One of the most notable advantages of running a blog that mostly focuses on non-marquee names is the increased likelihood of being clued into promising bands at the earliest stages of their list. About a week ago, this manifested in the form of the premiere of Inside Voices’ extraordinary “Nomad: Begin” and now that aspect of this site is being brought to the forefront once again with another premiere from a band just starting out: Horse Teeth.
Boasting a sound that’s not too dissimilar from the finest crop of Saddle Creek acquisitions (Hop Along, Big Thief, etc.), the trio’s already showing remarkable poise for a new project. Beyond that, Horse Teeth — a band comprised of Andrew Stocker, Adeline Hotel’s Dan Knishkowy, and Minor Moon’s Sam Cantor — seems so assured in their songwriting that it’s difficult to imagine they’ll be able to expand on an already fully-formed identity as they push their way into the future.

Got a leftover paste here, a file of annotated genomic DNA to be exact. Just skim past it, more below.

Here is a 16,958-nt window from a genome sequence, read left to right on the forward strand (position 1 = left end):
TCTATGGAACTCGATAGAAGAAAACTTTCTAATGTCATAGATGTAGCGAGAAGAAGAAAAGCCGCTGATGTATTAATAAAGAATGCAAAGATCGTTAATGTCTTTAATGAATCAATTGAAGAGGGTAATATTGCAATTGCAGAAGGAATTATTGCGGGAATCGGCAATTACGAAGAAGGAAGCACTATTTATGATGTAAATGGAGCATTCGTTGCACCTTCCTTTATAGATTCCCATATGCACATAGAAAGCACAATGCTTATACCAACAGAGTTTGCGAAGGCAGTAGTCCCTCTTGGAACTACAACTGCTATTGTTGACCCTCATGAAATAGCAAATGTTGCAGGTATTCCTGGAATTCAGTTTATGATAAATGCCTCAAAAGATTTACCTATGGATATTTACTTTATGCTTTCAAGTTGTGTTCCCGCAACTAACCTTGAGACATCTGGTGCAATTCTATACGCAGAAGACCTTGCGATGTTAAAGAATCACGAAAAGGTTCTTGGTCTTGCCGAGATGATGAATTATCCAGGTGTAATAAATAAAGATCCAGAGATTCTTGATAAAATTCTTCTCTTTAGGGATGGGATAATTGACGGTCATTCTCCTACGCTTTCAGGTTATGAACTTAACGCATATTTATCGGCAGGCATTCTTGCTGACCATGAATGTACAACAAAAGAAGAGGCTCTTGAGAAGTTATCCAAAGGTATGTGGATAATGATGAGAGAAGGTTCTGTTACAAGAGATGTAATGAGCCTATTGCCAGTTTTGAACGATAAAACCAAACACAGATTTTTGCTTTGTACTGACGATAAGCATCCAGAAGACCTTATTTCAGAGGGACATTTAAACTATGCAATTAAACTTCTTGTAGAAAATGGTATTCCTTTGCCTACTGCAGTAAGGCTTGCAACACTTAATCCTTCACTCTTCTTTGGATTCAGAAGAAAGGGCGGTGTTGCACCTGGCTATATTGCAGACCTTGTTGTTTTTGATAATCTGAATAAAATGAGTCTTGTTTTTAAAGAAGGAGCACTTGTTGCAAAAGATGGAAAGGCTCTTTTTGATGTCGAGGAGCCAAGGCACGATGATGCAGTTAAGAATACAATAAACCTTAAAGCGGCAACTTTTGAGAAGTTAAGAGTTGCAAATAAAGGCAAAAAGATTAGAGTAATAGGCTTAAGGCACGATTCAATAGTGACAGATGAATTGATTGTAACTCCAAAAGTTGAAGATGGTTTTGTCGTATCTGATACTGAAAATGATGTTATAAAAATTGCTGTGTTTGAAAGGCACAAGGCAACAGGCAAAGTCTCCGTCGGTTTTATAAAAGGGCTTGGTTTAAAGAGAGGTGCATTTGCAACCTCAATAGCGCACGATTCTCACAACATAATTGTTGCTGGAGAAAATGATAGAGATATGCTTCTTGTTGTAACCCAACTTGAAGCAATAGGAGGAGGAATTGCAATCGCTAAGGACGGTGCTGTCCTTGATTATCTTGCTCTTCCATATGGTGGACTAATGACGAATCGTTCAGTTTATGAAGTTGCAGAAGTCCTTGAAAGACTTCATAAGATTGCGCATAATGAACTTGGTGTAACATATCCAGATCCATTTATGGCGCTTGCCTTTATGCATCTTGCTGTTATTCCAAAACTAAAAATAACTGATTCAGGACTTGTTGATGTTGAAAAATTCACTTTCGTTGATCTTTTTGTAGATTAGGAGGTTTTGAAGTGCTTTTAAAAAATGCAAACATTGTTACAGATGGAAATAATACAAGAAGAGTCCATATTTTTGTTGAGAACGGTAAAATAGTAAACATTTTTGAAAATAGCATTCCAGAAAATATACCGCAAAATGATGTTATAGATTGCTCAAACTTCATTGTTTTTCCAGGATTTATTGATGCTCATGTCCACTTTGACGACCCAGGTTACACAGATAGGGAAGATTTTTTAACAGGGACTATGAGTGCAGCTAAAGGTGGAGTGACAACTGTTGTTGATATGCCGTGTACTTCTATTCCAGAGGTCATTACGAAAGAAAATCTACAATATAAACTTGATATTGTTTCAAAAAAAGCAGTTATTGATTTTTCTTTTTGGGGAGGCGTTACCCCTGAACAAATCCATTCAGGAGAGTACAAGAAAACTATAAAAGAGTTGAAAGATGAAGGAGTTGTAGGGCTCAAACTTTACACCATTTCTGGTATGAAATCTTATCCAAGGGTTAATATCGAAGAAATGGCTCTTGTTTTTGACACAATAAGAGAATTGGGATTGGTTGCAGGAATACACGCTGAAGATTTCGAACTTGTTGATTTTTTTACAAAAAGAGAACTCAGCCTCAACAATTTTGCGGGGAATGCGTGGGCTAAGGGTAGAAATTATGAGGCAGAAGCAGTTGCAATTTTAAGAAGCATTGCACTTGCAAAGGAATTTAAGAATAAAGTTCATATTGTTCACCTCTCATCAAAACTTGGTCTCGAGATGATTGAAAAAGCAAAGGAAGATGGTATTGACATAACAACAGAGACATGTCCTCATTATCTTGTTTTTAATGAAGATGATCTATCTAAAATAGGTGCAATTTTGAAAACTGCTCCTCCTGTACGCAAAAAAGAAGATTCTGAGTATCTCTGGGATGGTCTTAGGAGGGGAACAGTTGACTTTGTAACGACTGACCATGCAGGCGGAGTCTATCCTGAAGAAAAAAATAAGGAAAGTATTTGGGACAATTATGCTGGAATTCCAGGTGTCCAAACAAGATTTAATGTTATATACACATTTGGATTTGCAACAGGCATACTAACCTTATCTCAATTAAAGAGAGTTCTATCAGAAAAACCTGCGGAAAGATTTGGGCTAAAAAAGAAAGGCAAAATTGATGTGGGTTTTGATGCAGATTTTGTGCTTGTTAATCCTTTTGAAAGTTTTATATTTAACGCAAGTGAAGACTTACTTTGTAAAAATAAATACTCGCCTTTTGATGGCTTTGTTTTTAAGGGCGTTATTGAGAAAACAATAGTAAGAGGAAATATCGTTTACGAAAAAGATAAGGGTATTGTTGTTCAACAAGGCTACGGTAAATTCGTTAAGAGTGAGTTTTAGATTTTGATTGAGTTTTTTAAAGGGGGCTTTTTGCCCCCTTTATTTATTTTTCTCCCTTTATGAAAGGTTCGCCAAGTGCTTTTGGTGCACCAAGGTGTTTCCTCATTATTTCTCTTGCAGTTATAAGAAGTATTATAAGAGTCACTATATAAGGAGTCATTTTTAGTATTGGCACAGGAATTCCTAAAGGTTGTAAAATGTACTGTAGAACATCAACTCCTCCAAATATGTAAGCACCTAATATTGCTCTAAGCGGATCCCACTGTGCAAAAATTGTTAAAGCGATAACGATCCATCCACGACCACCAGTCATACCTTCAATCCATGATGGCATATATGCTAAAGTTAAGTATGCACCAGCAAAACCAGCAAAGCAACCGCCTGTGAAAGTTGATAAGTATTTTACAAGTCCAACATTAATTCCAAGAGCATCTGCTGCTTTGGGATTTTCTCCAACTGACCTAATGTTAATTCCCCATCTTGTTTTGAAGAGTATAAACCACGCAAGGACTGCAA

Folk, Americana, blues, and punk influences are all evident throughout “Dark & Gloomy”, the band’s lead-off track from their debut effort, the Horse Teeth EP. Recorded during a January blizzard, the song offers a tantalizing preview of the band’s exceptional songwriting and compelling aesthetic. Striking the absolutely perfect balance between polish and grit, Horse Teeth manage to secure a level of production that goes beyond just complementing their sound and winds up ensuring it’s enhanced.
On top of every other promising quality the band shows in great abundance both on “Dark & Gloomy” and throughout the EP is their vice-like grip on dynamic flourishes. From the breezy, wide-open riffing that drives the track to the effective rests and crescendos, there’s never a moment anything less than utterly captivating. From memorable couplets to well-versed rhythm work, “Dark & Gloomy” isn’t just a solid introduction to a tremendous new band, it’s a genre masterclass. Don’t make the mistake of letting this one slip by unnoticed.
Listen to “Dark & Gloomy” below and keep an eye out for both its April digital release and the EP’s limited tape run, courtesy of Bad Look Records.